The government still speaks of the “subordination” of the Chinese Church regarding Western missions and the “powerlessness” of the Chinese clergy, pastoral staff, and faithful. It even goes so far as to give figures for the small number of Chinese bishops and archbishops compared to foreign clergy at the time of the popular revolution.

A diligent student, Bishop Shen Bin speaks of “discrimination against indigenous clergy” and repeats, nearly identically, the figures of the CCP document! He concludes with this point: “The Catholic Church in China had not truly freed itself from foreign powers to become a work led by Chinese Christians and had not yet succeeded in relieving itself of the label of ‘foreign religion’.”

He elaborates further: “Especially after the opium war, some missionaries had a strong sense of European cultural superiority and even intended to use the Christian religion to change Chinese society and culture, to which many Chinese were inevitably opposed and which they even hated.”

This point seeks to explain why “the Catholic community created its own patriotic organization.” The CCP would then have specified that contacts of Chinese Catholics with Rome were only authorized on the condition that they do not go against the interests of the Chinese people, that they did not violate the sovereignty of China, and that the Vatican modifies its policy of hostility toward China.

This story of the founding of the CPA only relates the fable invented and spread by the Chinese government, which is detailed in the cited document: it is Chinese Catholics who took the initiative, and the CCP only supported and helped them. An article published on the Paris Foreign Missions (MEP) website in 2010 debunks this claim.

In its conclusion, the MEP article states: “The patriotic associations were not organizations born spontaneously, as the White Paper wants people to believe. [2] They are instruments of the Party and are an integral part of the United Front. [3] The Patriotic Association is quite independent from Rome, but not from the Party.” The MEP website published articles on this foundation in order to reveal this lie.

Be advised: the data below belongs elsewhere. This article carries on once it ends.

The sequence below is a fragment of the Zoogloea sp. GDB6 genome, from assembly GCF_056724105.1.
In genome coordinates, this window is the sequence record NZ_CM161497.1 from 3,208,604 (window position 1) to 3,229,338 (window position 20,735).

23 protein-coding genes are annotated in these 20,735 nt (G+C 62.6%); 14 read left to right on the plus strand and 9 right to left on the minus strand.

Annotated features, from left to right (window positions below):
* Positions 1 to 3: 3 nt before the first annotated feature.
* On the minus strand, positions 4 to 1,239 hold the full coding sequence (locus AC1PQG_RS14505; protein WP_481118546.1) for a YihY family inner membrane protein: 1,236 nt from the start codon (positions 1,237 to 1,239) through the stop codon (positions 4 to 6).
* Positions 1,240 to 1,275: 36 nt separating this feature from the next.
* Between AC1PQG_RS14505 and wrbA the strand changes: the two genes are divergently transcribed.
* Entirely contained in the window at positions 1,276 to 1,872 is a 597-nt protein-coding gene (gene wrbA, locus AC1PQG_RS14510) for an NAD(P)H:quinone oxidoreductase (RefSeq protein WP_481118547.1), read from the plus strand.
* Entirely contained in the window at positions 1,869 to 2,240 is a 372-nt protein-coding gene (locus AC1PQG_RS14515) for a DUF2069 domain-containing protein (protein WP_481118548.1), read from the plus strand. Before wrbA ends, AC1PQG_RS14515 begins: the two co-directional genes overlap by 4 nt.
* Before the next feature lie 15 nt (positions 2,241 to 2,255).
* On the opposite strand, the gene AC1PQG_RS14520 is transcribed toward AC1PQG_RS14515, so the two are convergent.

The Future of Sinicization

Bishop Shen Bin, who is the Vice President of the CPA--a structure dependent on the Party, let’s not forget--insists on “Sinicization.” In the third part of his conference he explains that “the Chinese people are experiencing the great rebirth of the Chinese nation with modernization in the Chinese style, and the Church in China must go in the same direction, by following a path of Sinicization in line with today’s Chinese culture and society.”

To do this, “the excellent traditional Chinese culture” must be used--a government slogan. And to detail in the 4th part: the Church in China must be encouraged “to use traditional Chinese culture in the expression of the Catholic Faith; [...] to promote the Sinicization of church art; to integrate elements of traditional Chinese culture in the liturgy.”

The journal La Croix cites reactions from listeners who “did not hide their skepticism after hearing a speech which seemed to them very close to the party line. ‘The Bishop should have been a little more open than that,’ explained an excellent expert on the matter.” These listeners remain polite: in fact they heard, in the Vatican itself, a pro-CCP propaganda speech.

[1] https:// »

[2] White Paper of Religious Freedom: Freedom of Religion Guaranteed, Religious Rights Protected, published by the Information Office of the State Council of the People’s Republic of China on October 16, 1977.

[3] The United Front is a Party organization composed of a group of people from diverse backgrounds, convinced to support socialist modernization. Its slogan is: “Seeking unity while maintaining differences.”